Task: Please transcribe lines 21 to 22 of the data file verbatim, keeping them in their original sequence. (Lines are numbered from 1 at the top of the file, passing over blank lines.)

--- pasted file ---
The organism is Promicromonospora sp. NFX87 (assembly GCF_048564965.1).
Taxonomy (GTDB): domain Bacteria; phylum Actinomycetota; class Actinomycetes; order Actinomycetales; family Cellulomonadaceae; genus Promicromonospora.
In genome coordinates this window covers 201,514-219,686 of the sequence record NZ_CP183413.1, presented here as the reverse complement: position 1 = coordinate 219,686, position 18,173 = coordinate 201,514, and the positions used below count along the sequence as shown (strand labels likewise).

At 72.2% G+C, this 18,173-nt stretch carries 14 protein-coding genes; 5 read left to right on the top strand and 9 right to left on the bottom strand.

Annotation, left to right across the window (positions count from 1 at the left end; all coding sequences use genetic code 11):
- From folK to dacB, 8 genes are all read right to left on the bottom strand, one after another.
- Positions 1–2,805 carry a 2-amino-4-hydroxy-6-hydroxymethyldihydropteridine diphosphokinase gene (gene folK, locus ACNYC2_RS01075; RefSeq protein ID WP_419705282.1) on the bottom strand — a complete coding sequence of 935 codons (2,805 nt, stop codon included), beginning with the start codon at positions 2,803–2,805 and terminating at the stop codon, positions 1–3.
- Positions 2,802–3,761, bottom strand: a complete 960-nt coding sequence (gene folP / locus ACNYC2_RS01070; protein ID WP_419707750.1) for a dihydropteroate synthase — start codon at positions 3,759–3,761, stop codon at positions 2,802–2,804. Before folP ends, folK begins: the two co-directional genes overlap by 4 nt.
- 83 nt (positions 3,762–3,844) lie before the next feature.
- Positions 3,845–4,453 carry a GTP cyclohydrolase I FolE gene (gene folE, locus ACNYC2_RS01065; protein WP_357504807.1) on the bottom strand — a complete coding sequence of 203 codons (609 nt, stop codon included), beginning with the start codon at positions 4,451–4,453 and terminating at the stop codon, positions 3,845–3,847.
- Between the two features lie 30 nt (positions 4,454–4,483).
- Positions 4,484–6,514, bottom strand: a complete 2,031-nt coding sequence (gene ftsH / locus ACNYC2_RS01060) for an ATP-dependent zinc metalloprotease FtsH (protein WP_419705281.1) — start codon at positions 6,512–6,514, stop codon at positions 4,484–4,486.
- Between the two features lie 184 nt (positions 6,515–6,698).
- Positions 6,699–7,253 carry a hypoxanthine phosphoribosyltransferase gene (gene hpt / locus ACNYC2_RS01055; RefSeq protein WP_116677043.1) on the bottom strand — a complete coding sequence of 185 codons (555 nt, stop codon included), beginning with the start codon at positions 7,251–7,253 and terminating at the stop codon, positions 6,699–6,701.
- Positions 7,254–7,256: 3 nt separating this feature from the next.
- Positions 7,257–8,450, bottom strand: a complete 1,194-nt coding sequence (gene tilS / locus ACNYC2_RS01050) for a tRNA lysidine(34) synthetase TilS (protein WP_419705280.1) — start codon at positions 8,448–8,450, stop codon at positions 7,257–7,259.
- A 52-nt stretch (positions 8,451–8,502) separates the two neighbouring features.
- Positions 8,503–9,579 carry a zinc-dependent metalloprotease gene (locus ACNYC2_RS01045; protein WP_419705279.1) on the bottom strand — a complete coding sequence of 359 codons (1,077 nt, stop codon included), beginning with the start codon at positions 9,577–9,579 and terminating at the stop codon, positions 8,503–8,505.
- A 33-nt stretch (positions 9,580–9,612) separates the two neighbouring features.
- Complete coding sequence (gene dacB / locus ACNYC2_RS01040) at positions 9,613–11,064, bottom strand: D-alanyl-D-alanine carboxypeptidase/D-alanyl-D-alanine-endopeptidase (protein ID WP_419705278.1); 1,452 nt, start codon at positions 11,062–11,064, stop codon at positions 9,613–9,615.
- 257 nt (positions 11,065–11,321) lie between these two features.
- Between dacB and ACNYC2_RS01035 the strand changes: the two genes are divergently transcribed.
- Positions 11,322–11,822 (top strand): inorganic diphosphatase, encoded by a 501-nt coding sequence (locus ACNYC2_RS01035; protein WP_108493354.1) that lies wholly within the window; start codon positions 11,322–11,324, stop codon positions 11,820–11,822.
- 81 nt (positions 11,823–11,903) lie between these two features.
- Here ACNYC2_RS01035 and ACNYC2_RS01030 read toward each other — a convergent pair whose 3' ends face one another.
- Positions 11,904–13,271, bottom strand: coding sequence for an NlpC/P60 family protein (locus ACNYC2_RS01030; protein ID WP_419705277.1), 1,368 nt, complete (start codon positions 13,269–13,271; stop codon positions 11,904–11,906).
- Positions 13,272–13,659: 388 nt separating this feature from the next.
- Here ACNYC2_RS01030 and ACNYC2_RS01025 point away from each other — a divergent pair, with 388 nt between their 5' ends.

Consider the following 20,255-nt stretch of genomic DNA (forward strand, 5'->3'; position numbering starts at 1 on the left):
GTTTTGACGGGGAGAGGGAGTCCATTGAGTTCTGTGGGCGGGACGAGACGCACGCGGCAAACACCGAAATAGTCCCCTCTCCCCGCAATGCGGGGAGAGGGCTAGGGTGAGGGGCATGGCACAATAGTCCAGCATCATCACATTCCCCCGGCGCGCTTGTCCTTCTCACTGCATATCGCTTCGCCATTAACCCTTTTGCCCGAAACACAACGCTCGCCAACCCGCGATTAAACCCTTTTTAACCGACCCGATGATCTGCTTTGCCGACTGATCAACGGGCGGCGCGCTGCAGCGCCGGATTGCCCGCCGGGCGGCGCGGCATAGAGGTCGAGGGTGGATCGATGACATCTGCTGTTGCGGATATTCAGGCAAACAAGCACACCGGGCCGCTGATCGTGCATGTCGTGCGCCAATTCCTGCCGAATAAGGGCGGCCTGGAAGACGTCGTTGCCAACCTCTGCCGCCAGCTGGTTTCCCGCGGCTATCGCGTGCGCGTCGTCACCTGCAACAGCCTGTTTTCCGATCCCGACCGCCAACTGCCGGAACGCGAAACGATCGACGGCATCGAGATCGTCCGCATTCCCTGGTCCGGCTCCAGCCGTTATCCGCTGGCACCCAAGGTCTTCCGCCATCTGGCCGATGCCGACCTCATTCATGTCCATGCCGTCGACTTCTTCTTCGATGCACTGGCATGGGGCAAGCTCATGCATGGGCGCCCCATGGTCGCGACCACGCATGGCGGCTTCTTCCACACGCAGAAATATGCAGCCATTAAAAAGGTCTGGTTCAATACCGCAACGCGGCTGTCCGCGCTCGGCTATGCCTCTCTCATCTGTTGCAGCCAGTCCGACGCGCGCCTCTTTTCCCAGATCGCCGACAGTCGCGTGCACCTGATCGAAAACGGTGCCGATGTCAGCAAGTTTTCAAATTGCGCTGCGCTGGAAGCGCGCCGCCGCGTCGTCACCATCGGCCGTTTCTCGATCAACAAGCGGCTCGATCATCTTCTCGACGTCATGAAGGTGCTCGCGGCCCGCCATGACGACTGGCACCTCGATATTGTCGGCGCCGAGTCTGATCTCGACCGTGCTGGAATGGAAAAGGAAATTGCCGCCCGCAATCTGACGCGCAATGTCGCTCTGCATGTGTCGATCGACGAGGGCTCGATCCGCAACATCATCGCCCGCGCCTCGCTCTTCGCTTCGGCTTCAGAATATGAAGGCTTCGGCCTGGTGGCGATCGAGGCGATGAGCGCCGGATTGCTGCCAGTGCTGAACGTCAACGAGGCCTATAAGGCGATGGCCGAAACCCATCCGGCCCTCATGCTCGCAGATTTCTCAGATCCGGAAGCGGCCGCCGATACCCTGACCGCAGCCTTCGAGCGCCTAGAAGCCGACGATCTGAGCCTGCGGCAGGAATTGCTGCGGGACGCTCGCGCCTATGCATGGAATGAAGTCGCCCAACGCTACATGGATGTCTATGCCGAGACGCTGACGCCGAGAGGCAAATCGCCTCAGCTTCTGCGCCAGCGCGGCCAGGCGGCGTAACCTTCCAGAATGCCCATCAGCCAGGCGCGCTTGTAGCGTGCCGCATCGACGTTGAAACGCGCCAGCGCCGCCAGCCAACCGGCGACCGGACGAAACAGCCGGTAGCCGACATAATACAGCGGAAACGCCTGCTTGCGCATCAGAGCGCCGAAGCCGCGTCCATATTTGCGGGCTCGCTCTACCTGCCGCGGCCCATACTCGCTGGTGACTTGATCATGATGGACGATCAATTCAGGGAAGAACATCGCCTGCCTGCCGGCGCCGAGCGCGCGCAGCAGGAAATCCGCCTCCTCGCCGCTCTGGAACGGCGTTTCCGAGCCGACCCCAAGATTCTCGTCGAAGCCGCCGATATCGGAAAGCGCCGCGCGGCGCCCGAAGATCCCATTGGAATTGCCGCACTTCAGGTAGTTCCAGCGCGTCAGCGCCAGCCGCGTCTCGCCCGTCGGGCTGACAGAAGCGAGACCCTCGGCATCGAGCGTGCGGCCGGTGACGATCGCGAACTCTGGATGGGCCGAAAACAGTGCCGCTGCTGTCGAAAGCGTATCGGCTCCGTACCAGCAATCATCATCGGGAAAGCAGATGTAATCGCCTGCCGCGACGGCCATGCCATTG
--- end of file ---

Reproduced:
- 257 nt (positions 11,065–11,321) lie between these two features.
- Between dacB and ACNYC2_RS01035 the strand changes: the two genes are divergently transcribed.